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Int J Neurosci. 1990 Dec;55(2-4):81-8.

Cytoskeletal messenger RNA stability in human neocortex: studies in normal aging and in Alzheimer's disease.

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Department of Physiology, University of Toronto, Canada.


Total RNA was extracted from human brain temporal and parietotemporal neocortical grey matter with postmortem intervals (PMI) of up to 13.5 hours. The integrity and rank abundance of heterogeneous nuclear RNA (HnRNA) and messenger RNA (mRNA) were analyzed by Northern gel dot blot hybridization with specific cloned probes of neurobiological interest: the RNA messages for four cytoskeletal components including glial fibrillary acidic protein (GFAP), alpha-tubulin, beta-actin and the human neurofilament light chain (HNF-L) genomic sequence, the Alu repetitive element, the scrapie prion PrP DNA probe and the chromatin condensing agent linker histone H1(0) genomic probe. Our observations indicate that for the cytoskeletal RNA messages studied here: (1) short postmortem intervals (of up to 4.5 hours) had only small effects upon RNA quality in these neocortices, (2) GFAP and HNF-L transcripts were represented at relatively high levels in the cerebral neocortex and (3) each RNA species in normal human brain had both unique and characteristic intracellular levels of abundance and decay kinetics. In the pathological condition, Alzheimer's disease (AD), cells of the temporal and parietotemporal neocortices of afflicted brains showed selective reductions in cytoskeletal RNA pool size which are not attributable to RNA transcript stability.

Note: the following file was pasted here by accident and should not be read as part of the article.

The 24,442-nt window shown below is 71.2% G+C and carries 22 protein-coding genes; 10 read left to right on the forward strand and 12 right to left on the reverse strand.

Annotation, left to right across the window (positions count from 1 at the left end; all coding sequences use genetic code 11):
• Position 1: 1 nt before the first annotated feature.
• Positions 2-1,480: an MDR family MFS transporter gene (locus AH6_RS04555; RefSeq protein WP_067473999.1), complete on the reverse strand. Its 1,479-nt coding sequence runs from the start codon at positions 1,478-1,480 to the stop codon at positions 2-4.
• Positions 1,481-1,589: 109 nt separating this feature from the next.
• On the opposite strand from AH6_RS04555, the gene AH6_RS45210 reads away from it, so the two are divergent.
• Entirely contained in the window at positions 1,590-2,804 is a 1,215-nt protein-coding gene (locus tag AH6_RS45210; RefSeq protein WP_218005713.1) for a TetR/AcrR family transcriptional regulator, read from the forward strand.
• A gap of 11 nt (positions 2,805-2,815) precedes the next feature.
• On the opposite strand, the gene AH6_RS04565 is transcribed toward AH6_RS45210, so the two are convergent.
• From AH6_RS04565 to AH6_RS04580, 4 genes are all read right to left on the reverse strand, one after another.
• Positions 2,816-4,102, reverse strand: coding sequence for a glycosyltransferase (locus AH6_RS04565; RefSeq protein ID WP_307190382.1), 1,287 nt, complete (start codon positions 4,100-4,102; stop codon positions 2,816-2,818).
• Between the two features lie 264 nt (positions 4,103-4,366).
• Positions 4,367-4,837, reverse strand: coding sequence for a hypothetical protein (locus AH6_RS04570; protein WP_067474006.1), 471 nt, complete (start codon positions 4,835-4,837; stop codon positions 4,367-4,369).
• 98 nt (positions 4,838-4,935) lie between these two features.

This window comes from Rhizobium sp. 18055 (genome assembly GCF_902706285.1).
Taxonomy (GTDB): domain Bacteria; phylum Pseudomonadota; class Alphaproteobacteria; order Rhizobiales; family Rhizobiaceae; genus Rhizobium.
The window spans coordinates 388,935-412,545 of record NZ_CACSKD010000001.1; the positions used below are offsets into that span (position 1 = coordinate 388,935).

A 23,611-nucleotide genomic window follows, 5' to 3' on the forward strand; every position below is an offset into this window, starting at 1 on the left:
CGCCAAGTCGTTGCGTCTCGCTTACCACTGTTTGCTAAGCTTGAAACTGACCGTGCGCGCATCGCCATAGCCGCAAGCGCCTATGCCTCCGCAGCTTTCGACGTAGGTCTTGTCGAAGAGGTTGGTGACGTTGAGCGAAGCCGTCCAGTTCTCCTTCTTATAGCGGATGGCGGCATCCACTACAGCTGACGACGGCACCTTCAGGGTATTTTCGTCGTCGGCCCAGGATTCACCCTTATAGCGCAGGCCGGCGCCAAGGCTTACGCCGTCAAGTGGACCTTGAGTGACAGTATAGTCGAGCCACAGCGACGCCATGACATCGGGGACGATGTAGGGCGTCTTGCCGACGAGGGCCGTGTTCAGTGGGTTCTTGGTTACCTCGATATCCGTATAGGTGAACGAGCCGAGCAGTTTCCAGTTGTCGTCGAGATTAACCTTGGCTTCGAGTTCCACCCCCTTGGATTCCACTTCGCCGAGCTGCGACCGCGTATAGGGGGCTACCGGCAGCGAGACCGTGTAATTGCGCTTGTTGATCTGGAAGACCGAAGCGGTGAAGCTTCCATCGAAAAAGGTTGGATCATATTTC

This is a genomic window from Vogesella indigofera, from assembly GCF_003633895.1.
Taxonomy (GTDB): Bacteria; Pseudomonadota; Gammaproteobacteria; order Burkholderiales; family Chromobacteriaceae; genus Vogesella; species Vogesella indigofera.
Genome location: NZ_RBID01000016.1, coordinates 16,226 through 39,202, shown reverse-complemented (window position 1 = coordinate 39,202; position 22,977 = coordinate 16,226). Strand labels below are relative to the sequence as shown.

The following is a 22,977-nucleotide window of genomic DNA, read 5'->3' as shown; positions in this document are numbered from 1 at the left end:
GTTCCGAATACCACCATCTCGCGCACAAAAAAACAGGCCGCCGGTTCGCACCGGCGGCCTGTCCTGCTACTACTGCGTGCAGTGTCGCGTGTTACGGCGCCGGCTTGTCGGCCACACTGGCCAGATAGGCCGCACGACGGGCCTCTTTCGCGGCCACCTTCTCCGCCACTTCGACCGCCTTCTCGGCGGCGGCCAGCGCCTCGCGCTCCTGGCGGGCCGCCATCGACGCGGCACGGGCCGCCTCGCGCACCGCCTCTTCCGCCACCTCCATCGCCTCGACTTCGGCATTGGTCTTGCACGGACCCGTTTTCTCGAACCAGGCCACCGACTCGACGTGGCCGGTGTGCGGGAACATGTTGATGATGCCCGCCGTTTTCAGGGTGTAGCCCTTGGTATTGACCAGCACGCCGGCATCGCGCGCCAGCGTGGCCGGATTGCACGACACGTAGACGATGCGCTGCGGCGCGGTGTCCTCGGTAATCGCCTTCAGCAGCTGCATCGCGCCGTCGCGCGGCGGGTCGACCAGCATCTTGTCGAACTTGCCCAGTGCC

[Indexed for MEDLINE]

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